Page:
Our last stop on the Tour de Maine Coast was in Ogunquit for — what else? — lobster. We split a lobster roll and a lobster grilled cheese (yes! One thousand times yes to that!) and then piddled around the cute shops until the sky really opened up. After that, there was nothing left on our agenda but to get to Portland.
Portland is the biggest city in Maine. It’s home to a whopping 66,000 people; it inspired Portland, Oregon; and, with more than 230 restaurants, it’s one of the foodiest small towns in America. Our foodie senses led us to Duckfat for dinner on Friday night.
French fries are to Duckfat what lobsters are to Maine. We ate buckets and buckets of French fries as poutine and dipped in — wait for it — truffle oil ketchup. (If you’re like me and have always pronounced “poutine” as “p%*#@$,” I can now assist. In the States it’s pronounced “poo-TEEN.” In Canada it’s pronounced correctly/differently, but who cares? This is America. We say what we want.)
If we didn’t get our potato fill on Friday night, we certainly took care of it on Saturday morning at the Holy Donut.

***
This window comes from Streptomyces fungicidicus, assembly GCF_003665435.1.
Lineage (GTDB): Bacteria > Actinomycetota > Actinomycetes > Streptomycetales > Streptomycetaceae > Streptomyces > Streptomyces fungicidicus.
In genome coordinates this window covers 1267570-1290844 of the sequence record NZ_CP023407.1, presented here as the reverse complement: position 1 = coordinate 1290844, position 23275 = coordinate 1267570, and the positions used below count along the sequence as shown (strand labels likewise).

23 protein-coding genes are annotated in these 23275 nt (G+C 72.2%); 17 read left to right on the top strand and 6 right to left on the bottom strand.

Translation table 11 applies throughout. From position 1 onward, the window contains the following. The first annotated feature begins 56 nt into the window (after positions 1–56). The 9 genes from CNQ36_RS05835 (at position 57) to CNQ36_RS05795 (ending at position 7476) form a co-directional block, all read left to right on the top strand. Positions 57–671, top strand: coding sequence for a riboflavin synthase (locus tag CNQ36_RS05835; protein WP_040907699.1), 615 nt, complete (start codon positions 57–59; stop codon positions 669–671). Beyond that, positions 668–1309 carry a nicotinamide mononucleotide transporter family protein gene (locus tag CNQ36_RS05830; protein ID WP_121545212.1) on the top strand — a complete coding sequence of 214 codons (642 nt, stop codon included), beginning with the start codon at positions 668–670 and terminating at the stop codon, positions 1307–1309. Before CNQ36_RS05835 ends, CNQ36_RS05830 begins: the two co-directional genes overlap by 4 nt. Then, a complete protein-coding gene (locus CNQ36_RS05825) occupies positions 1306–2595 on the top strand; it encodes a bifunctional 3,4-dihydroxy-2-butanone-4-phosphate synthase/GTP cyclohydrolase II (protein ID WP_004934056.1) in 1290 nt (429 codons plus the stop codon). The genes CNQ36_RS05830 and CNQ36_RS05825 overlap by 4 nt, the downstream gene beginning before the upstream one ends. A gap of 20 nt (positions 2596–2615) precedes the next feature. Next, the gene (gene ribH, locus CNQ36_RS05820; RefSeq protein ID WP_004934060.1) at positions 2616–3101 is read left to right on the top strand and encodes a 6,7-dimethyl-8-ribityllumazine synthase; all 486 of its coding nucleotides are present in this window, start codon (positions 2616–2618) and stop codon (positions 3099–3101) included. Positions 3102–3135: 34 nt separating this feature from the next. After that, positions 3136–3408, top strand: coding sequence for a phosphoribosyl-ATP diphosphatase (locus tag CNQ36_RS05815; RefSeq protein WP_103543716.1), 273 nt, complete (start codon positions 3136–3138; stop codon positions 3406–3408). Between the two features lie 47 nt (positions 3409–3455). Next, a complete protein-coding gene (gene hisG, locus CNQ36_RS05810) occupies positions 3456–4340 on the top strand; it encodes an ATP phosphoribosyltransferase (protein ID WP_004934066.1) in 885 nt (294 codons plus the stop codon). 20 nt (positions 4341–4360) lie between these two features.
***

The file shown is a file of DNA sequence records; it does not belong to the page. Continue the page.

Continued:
The donuts at Holy Donut are made from potatoes, and now that I’ve had them I don’t know why anyone makes donuts any other way. (Did you know that Maine is one of the top 10 state producers of potatoes? I’m a wealth of useless information.)
After breakfast we hoofed it to the International Cryptozoology Museum, which is dedicated to hidden or undiscovered animals like mermaids, Bigfoot, El Chupacabra, and so on. It was a teeny tiny museum, pretty heavy on the cheese, and absolutely crazy bananas, but it was a fun way to spend an hour. And, for all you aspiring cryptozoologists out there: it turns out that one of the largest Bigfoot conventions actually takes place in Texas! Don’t miss out, y’all!
With so many foodie places to enjoy in Portland, Portlandians were bound to get thirsty. So what did Portlandians do? They opened ALL THE BREWERIES. There are so many breweries in and around Portland that you can actually take a (bright green) tour bus to visit them all. We weren’t that thirsty, so we just opted for a tasting at the most popular one.
And it was…ok. The brewery’s most famous offering (Allagash White) was aggressively fine, and I could’ve taken or left the other three we tried as well.